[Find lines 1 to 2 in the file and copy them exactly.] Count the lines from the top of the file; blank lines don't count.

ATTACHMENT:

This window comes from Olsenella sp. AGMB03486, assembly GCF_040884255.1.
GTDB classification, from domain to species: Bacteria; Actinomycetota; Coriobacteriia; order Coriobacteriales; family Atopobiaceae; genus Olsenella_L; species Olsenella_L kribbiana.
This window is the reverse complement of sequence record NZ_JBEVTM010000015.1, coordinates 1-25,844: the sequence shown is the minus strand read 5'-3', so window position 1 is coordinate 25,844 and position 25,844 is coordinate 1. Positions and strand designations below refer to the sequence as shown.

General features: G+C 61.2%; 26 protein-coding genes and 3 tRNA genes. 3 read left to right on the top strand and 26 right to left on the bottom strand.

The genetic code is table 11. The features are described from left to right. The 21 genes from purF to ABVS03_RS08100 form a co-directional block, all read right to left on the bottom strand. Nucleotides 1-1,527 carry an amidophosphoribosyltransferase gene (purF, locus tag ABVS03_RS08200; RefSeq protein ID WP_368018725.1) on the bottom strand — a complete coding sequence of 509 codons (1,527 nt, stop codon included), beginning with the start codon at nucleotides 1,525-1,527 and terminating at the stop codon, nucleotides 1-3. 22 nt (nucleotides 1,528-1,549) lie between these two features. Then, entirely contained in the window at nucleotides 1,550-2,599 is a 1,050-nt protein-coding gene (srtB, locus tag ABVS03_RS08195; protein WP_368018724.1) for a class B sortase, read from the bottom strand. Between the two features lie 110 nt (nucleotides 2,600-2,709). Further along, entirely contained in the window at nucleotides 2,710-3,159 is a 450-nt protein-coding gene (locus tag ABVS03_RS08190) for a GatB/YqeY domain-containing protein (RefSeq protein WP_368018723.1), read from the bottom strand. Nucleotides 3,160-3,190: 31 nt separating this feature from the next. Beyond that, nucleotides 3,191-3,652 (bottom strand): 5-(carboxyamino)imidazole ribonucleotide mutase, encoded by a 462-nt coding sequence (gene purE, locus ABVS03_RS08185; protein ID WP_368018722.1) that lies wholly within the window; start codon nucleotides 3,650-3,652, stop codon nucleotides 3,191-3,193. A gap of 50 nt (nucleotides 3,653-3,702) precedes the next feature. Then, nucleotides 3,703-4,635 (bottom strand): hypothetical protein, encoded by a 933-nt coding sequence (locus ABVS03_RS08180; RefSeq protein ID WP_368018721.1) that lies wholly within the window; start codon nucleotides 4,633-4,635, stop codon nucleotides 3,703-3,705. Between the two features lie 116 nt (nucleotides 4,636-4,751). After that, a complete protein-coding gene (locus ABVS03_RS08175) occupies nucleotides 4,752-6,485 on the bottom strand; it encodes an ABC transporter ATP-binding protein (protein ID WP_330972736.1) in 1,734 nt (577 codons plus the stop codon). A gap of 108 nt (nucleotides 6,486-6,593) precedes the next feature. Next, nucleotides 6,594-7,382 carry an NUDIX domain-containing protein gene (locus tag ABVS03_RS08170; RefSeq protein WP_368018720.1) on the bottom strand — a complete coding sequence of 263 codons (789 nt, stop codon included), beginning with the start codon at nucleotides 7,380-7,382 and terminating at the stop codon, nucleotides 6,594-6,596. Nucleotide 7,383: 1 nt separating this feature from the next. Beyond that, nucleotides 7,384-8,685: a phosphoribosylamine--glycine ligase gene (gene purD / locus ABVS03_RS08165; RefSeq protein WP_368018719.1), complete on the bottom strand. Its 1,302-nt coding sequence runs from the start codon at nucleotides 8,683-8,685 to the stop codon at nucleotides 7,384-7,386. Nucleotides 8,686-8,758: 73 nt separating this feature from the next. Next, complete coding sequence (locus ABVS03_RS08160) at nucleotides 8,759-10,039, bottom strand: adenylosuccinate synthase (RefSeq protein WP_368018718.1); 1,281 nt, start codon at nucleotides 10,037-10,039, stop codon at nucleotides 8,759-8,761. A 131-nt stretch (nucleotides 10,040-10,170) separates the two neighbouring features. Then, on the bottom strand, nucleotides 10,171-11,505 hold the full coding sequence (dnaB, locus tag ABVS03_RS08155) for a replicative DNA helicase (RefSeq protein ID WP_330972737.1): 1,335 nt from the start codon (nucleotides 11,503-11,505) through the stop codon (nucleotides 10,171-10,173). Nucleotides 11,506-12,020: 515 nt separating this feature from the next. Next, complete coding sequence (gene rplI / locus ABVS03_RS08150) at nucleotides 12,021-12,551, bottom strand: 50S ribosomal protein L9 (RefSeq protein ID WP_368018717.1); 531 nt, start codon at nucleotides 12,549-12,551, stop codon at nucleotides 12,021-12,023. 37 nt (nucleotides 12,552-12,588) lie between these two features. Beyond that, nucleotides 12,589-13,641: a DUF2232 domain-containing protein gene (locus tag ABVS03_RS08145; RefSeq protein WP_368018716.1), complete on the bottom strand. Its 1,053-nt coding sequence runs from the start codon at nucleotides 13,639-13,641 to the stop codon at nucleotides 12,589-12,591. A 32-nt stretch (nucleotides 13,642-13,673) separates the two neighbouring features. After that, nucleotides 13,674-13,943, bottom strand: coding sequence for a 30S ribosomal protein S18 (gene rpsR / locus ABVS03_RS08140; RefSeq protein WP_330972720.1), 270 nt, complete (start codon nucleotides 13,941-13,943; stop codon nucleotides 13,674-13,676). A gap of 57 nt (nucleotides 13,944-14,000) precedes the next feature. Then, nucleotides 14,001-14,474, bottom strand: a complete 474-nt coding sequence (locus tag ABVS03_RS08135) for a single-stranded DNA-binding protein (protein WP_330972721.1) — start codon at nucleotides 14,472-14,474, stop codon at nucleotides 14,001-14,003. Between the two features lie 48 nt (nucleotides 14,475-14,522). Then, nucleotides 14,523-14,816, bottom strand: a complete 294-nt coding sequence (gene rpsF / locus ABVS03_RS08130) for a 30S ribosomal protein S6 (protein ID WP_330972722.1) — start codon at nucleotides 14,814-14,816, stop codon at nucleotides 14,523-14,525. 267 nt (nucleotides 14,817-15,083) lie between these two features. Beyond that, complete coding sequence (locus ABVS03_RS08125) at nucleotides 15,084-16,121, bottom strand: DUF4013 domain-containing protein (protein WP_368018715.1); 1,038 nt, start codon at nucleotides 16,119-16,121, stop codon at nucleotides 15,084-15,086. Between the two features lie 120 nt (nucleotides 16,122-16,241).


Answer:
This window comes from Olsenella sp. AGMB03486, assembly GCF_040884255.1.
GTDB classification, from domain to species: Bacteria; Actinomycetota; Coriobacteriia; order Coriobacteriales; family Atopobiaceae; genus Olsenella_L; species Olsenella_L kribbiana.